Ludwig von Mises, of course, said it best when he described the ultimate end of all variants of socialism, whether communism, fascism, or interventionism:

Every advocate of the welfare state and of planning is a potential dictator. What he plans is to deprive all other men of all their rights, and to establish his own and his friends’ unrestricted omnipotence. He refuses to convince his fellow-citizens. He prefers to “liquidate” them. He scorns the “bourgeois” society that worships law and legal procedure. He himself worships violence and bloodshed. (Planned Chaos, p. 52)

Are we there yet? I hope not.

In the United States in the 1960s, we had violence and bloodshed (bombings, kidnappings, murders, the burning of buildings, and other wanton destruction of property), with considerable rhetoric from the New Left about revolution, though what they really wanted was a putsch.

But that 1960s violence and bloodshed receded after naïve students who constituted the New Left’s rank-and-file followers realized they could get shot (at Kent State).* The leaders of the New Left then either crawled back into their holes, or became politicians and tenured professors.

Violence today still occurs: shutting down speakers and plays, wanton destruction of property, and the fueling of spectacular Nazi-style fires with everything except books.

And there have been assaults and batteries and an abundance of intimidation and threats. Hostility and aggression are used against whomever one disagrees with and both are openly encouraged against prominent members of the Left’s opposition.**

Today, however, the Left’s tactics, as opposed to those used in the 1960s, are different, the preferred one being deception and trickery, also known as fraud. The goal of the Left (it’s no longer “New”) is to shut down disagreement through censorship and by securing the removal of influential people in prominent positions of universities, business, entertainment, and the media.

Facts don’t matter, so in our Postmodern Age of updated Marxist polylogism, Leftists use the word “narrative” to come up with whatever they want. The word “narrative” means “story” or “fiction,” so let’s substitute fiction to state what is promoted today as sophisticated thought.

“You have your fiction, I have my fiction, everyone has his or her own fiction. Reason, logic, objective truth, and objective reality are out. We can say whatever. And whoever shouts the loudest and longest wins.”

The law? Please. It’s malleable according to the judge’s ideology, and many laws, especially in the Federal system, are so vague and overly broad that prosecutors can and do find laws to jail anyone.

Sound familiar from history? Oops! I shouldn’t bring up history. Militantly evasive, as well as actual, ignorance of history, is flaunted everywhere. I am referring to Stalin’s secret police chief, Levrenti Beria, who said, “Show me the man and I’ll find you the crime.”

Are we there yet?

And then there’s the sheer quantity of laws on the books that I have to say, as I have said before, we are approaching “dictatorship by excessive law.”

Mises would be embarrassed if he knew what passes today for the rule of law and legal procedure—though perhaps not, as he knew well what went on in Russia, Italy, and Germany.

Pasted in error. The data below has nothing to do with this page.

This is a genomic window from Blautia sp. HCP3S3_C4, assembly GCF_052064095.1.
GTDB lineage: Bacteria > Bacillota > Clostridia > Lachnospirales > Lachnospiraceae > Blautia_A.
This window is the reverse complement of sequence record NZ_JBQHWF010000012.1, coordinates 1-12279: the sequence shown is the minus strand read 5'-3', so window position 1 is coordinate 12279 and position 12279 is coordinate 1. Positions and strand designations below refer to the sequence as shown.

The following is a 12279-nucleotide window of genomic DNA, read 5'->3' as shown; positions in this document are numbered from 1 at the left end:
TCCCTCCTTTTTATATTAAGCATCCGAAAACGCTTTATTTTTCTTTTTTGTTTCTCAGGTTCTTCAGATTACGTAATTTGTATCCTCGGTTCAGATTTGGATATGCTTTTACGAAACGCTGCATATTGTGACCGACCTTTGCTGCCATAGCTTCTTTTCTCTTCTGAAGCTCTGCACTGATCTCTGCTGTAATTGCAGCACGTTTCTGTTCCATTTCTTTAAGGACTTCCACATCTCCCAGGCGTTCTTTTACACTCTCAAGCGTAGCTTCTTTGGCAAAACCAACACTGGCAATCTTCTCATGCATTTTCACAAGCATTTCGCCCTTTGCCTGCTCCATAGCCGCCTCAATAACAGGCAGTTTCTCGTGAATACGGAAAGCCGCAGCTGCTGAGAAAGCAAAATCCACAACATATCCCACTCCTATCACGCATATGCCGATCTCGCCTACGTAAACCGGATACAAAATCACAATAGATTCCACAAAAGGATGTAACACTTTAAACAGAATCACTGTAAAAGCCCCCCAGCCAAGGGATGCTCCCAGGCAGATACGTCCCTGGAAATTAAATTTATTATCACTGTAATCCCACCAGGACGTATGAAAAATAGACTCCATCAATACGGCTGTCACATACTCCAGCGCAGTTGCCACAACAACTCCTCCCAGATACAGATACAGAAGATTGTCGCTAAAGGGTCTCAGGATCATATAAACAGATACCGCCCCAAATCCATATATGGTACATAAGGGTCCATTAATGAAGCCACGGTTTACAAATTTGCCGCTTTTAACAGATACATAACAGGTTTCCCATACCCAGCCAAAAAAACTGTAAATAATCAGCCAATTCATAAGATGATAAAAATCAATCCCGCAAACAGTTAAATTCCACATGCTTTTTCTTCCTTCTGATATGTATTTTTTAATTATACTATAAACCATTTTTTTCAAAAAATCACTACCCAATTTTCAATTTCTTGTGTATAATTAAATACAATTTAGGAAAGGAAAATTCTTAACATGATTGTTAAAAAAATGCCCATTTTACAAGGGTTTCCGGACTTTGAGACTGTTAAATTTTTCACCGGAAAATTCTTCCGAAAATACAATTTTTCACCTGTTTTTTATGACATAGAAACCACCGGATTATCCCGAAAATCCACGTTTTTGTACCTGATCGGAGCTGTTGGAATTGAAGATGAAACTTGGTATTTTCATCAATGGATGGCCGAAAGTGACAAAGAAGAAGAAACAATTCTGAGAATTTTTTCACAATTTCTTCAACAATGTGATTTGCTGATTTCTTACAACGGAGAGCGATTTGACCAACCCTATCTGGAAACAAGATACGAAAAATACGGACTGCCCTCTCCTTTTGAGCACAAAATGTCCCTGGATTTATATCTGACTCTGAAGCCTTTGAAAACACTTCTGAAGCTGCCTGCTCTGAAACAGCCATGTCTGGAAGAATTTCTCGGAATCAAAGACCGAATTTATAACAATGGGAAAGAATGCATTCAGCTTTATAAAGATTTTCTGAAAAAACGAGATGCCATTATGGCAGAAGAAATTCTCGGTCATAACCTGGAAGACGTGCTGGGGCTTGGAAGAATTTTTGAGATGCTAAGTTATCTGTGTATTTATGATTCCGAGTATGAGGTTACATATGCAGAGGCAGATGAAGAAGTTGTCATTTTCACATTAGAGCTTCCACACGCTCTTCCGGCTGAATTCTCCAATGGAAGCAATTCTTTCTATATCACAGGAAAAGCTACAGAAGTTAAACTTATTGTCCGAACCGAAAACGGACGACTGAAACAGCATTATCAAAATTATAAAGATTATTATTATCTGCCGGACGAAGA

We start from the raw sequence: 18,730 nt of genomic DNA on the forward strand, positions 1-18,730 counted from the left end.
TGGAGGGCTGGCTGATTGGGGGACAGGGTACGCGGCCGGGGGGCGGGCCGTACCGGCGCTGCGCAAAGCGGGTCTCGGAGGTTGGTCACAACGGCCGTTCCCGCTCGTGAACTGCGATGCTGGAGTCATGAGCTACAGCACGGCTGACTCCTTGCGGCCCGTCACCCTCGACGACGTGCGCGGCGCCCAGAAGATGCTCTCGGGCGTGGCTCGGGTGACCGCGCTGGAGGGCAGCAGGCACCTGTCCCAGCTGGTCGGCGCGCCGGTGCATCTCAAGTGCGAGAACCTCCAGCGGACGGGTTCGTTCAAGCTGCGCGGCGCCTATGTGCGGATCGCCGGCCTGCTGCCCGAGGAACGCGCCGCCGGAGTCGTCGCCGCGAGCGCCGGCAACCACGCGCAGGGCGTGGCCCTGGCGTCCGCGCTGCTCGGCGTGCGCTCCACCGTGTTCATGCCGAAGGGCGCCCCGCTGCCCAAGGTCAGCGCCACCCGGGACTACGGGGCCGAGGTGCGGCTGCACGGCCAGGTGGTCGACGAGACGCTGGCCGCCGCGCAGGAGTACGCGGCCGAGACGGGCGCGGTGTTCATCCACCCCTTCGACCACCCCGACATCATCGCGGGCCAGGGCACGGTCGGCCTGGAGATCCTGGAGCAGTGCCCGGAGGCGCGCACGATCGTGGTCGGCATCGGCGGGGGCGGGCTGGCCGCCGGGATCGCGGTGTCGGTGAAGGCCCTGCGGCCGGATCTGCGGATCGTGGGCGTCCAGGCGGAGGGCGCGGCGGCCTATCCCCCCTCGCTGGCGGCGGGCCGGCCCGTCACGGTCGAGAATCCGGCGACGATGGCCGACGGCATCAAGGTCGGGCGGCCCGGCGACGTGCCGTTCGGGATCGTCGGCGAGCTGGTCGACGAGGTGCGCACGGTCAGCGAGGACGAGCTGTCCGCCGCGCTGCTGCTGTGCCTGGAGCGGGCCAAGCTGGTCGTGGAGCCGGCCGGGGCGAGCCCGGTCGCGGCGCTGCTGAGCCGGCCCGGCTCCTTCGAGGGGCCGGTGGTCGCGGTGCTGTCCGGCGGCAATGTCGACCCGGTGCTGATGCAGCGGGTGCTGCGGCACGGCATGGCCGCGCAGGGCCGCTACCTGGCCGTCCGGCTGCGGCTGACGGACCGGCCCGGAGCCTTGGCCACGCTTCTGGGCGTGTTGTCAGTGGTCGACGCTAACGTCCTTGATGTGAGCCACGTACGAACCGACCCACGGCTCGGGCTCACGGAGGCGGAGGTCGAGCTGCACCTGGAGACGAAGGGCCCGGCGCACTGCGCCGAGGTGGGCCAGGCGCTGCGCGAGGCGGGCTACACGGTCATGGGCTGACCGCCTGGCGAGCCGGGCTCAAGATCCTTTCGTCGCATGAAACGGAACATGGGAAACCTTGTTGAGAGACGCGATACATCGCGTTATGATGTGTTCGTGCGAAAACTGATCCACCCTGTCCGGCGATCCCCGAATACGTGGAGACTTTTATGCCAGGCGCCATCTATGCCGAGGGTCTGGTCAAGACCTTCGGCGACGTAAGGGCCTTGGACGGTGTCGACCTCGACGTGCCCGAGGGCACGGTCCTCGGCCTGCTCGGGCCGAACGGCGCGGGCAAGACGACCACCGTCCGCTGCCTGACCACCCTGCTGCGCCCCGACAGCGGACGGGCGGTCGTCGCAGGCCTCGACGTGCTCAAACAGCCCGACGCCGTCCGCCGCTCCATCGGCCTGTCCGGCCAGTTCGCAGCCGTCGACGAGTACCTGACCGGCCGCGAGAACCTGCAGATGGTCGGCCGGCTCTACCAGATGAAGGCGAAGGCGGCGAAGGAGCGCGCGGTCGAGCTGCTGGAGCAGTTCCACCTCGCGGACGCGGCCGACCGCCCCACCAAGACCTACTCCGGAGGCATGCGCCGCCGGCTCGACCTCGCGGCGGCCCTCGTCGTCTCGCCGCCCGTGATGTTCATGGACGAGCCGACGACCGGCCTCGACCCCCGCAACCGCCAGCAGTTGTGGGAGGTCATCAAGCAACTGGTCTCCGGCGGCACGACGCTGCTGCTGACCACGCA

Mises knew, because one magnum opus that he wrote was Socialism, in 1922. The essence of socialism, he says, is destructionism. “It does not build; it destroys. . . It produces nothing; it only consumes . . .” (p. 458).

George Reisman describes socialism as “simply an act of destruction” (emphasis in original), because it destroys property rights, the profit motive, and the price system. It is not another economic theory; it is “a negation of the system based on private ownership” (emphasis in original, The Government Against the Economy, p. 151).

Socialism destroys whatever prosperity has been created by capitalism, resulting in chaos the likes of which we see in modern-day Venezuela—where citizens must stand in line just to get a roll of toilet paper.

Along the way to today’s Leftist paradise, a few eggs, as in the twentieth-century utopias of Russia, Italy, Germany, China, Cuba, and Cambodia, may have to be cracked and destroyed—or should I say, “liquidated”?

Are we there yet?


* If memory serves, this observation about the Kent State shootings was attributed to Ayn Rand. Protesting students in the ‘60s, many of whom I came in contact with, displayed this brilliant stroke of independence: “Hey, grab a beer. Let’s join the demonstration!” Sidney Hook (Out of Step, chap. 33) describes the spinelessness of New York University during its building occupations and malicious destruction of property in 1969 and ‘70. When the administration finally found spine enough to call the police, they informed the students who immediately vacated the buildings. (On recent revelations of FBI-withheld information about Kent State, see this.)

** Fortunately, though much belatedly, the House Minority Leader finally denounced the violence of Mussolini-clad blackshirts, absurdly known as the “anti-fascist” organization, Antifa. And the Senate Minority Leader recently, also finally, spoke out about “un-American” calls for in-your-face hostile and aggressive harassment of political opponents. Will the press ever speak out against violence and bloodshed??